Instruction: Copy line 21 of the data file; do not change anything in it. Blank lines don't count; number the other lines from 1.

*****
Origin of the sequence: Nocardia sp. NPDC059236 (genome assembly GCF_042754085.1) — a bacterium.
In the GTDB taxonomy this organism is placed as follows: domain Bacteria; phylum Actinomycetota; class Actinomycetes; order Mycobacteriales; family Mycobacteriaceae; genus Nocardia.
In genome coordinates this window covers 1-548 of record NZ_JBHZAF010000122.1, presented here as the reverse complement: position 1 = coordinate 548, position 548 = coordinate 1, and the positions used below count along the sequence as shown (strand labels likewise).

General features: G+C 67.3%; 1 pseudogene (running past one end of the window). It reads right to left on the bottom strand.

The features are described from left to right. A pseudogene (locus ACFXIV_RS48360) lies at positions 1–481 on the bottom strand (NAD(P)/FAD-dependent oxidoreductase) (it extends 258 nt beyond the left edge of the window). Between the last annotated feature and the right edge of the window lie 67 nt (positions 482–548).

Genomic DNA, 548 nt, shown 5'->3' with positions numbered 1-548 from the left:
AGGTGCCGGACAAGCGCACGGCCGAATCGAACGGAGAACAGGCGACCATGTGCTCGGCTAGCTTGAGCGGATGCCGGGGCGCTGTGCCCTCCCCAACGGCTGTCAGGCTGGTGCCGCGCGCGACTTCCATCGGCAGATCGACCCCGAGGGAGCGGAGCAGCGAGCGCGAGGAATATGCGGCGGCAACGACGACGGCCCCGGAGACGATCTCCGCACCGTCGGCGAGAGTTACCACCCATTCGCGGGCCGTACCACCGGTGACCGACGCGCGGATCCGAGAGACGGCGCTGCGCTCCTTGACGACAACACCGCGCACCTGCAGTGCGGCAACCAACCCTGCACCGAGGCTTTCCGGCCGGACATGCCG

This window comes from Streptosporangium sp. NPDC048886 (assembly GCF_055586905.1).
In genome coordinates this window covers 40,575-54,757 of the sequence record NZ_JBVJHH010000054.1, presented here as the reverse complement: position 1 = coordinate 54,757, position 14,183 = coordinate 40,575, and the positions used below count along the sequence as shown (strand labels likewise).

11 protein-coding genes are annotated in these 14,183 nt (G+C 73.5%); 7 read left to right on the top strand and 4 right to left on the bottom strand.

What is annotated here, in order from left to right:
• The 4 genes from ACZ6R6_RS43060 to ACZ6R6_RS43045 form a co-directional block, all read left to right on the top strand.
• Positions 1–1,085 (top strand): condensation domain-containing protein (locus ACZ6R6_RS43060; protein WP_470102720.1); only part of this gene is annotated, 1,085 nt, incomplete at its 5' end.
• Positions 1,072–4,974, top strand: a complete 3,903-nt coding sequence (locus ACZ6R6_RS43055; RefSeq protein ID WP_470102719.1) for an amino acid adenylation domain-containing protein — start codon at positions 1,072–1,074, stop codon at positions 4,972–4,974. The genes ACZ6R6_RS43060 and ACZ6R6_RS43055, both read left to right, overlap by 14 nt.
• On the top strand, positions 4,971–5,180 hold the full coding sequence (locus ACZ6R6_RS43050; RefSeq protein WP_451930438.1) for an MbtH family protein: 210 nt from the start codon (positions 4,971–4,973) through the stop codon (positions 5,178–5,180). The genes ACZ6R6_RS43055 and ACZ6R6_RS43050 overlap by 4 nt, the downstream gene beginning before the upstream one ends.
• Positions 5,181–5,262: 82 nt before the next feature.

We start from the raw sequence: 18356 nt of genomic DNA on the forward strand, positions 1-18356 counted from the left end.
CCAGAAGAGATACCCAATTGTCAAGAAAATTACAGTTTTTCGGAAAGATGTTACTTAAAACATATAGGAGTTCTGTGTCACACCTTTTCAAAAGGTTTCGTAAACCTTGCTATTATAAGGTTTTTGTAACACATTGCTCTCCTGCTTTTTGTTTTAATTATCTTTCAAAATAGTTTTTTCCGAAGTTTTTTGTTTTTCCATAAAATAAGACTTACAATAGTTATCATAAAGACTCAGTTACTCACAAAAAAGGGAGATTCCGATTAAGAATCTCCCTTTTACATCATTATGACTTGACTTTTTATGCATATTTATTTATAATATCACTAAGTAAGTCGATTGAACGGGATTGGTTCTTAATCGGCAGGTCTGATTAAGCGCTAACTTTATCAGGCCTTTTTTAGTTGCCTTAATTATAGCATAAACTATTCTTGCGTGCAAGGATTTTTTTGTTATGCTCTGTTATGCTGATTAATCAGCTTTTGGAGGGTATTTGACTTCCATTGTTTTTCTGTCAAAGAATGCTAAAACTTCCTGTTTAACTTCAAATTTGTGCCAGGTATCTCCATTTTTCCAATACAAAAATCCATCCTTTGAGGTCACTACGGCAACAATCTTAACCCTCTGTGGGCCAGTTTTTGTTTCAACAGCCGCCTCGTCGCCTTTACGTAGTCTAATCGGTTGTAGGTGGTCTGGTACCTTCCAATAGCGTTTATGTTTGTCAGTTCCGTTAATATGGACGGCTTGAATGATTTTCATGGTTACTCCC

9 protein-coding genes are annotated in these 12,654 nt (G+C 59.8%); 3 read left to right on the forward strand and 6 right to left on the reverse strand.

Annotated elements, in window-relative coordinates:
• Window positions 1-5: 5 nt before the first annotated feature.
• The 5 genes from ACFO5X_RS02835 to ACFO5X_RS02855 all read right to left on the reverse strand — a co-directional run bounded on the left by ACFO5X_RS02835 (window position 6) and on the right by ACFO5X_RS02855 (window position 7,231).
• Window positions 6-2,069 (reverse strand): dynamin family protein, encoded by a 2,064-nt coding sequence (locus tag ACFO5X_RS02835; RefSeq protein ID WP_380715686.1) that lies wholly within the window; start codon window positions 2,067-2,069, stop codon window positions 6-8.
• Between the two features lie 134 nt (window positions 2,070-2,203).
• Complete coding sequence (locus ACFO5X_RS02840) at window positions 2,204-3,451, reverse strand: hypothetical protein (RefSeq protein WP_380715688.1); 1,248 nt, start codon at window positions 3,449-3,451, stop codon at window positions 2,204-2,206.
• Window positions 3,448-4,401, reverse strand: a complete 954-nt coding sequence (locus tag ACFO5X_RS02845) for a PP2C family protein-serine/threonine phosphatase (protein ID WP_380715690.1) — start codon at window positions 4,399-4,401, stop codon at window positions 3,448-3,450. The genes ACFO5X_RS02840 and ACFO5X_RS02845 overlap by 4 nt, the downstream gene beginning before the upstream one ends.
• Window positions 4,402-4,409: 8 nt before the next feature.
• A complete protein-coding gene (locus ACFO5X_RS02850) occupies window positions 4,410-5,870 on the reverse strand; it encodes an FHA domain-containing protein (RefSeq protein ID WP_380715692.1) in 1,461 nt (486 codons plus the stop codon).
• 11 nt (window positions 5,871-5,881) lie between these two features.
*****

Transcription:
• Window positions 1-5: 5 nt before the first annotated feature.